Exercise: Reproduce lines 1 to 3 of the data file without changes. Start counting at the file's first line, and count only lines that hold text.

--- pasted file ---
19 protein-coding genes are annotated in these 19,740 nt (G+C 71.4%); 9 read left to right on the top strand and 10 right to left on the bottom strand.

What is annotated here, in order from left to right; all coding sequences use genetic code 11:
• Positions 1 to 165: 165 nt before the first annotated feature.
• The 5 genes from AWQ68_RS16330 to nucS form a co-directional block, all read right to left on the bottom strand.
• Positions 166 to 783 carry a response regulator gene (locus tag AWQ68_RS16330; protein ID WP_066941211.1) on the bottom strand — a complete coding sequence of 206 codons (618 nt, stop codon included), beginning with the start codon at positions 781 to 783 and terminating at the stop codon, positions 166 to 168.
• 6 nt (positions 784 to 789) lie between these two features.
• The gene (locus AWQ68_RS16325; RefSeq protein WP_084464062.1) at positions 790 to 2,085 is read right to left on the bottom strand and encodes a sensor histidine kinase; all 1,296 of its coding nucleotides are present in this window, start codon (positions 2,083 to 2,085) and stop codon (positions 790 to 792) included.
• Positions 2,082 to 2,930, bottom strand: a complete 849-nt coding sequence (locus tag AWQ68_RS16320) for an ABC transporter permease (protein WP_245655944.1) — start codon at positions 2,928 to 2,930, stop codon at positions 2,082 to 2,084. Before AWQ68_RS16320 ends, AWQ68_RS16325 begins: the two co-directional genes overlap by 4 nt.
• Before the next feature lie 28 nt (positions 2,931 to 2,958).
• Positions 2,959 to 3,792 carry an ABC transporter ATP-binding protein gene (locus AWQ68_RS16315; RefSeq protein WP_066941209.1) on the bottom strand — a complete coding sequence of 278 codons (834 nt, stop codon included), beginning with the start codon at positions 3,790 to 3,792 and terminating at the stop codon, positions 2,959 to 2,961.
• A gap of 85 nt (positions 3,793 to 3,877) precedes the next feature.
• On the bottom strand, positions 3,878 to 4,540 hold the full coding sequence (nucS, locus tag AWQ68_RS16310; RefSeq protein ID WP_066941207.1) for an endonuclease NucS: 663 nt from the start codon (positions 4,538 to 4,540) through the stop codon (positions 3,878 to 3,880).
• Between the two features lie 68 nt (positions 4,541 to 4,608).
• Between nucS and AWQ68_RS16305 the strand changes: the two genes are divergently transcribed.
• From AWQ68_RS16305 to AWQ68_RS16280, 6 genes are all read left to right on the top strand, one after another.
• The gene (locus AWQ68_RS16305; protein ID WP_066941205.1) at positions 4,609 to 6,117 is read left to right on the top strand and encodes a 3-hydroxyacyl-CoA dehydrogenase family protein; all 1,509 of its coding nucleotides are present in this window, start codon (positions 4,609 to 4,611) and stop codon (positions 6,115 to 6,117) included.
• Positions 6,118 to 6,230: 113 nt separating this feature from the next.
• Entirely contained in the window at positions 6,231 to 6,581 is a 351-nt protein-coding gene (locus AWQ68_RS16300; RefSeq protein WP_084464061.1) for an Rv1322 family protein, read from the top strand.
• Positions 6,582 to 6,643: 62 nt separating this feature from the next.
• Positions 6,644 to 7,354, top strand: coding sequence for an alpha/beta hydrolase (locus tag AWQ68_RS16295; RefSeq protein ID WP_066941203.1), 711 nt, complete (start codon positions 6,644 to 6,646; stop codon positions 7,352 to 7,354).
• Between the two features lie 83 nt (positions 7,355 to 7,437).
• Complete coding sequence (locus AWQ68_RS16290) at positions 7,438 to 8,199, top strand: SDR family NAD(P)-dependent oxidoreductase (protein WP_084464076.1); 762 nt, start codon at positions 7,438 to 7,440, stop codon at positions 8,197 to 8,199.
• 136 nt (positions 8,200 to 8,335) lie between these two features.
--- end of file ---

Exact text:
19 protein-coding genes are annotated in these 19,740 nt (G+C 71.4%); 9 read left to right on the top strand and 10 right to left on the bottom strand.

What is annotated here, in order from left to right; all coding sequences use genetic code 11:
• Positions 1 to 165: 165 nt before the first annotated feature.